THE END - RIP R.A. Montgomery
I consumed the Choose Your Own Adventure books like they were life-giving substances as a kid, particularly between grades 3 through 5. I can still remember the very first one I ever bought, Montgomery's own Escape, purchased at my school book fair. I'm not sure what it was about it that caught my eye, nor why I opted to start the series with book #20 as opposed to going back to book one (The Cave of Time by Edward Packard, the format's inventor), but I bought it, I read it, and I was instantly hooked. Most kids adventure books at the time were pretty safe. Even when the Hardy Boys managed to fight a spy right or something, you knew their dad would rush in at the end, and then they'd all go have pie and make fun of Aunt Gertrude. Escape, though, was another animal altogether - an American splintered by a second Civil War, totalitarian dystopia, espionage, and life-or-death situations. Mostly death. Oh, so many deaths (many of which are cataloged at Andrew Weiss's awesome Tumblr, You Chose Wrong).
Plus, an awesome-looking airplane dogfight on the cover:
Anyway, from that first read, I was hooked and through libraries and copious bookstore visits, I read a ton of CYOA books. I loved that they were books but also role-playing games that didn't require special dice or tedious stat keeping. As the format's fad took off, there were a lot of imitators - your Find Your Fates, Time Machines, and whatnot - but while those could be fun, CYOA was head & shoulders above the rest. And for my money, Montgomery was at the top of the CYOA heap (only Packard challenged him for the title in my eyes, but it bugged me that he'd sometimes break his own rules... I'm looking at you, Inside UFO 54-40). Ray's stories were always very detailed, and that gave them a lot of extra weight. In an interview he did with the Comic Geek Speak podcast a few years ago (recently reposted on their feed), he said he would always do a ton of research for every book. Every location, each piece of equipment... it had to be as plausible as the situation would allow or else the kids wouldn't buy into it.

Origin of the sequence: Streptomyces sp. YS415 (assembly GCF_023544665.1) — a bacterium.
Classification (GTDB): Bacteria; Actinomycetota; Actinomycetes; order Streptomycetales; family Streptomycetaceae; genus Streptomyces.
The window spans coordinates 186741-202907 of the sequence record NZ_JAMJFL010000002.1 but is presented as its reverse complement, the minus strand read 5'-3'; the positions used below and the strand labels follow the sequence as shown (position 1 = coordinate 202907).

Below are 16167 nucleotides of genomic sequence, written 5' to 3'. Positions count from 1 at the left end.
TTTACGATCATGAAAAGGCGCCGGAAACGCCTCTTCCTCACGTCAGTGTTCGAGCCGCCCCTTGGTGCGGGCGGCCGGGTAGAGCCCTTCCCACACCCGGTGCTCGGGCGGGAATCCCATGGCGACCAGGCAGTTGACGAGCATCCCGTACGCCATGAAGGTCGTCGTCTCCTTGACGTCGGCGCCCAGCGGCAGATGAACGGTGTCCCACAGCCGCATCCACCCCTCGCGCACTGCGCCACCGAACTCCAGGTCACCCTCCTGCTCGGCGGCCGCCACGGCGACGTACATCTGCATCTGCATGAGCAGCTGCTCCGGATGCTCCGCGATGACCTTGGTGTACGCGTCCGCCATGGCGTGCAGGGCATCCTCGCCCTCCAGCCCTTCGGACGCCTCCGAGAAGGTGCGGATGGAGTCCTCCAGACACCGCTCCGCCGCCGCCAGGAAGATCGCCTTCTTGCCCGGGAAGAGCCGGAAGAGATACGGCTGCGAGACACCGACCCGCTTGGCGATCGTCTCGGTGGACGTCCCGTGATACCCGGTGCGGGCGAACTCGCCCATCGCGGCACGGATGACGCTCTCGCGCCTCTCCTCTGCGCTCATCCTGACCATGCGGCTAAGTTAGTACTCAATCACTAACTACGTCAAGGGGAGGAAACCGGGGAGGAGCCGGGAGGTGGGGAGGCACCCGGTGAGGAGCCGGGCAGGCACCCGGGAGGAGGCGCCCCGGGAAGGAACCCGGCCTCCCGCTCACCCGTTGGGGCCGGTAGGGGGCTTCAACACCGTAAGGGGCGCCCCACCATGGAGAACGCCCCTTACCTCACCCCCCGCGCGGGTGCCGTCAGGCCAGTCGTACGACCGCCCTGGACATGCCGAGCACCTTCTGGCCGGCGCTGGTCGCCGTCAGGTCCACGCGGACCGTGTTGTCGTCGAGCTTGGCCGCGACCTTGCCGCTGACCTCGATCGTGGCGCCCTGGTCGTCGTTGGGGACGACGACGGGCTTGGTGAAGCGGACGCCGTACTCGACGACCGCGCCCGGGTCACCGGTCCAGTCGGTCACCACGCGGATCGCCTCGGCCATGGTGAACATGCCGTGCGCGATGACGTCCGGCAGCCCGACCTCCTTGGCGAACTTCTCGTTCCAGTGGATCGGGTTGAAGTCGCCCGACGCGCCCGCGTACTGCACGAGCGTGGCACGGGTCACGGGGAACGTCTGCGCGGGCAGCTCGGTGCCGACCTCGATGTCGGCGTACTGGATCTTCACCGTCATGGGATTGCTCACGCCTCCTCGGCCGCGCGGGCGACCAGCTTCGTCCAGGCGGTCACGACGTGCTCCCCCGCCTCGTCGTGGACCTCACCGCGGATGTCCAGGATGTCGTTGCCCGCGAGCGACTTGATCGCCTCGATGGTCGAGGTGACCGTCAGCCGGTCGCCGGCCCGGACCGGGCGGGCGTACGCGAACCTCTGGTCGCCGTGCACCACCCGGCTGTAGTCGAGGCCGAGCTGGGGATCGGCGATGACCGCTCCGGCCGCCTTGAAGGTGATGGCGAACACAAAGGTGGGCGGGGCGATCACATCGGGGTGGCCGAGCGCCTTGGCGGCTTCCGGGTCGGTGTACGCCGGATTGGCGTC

He respected his audience. I respected him back for that. Thanks, Ray.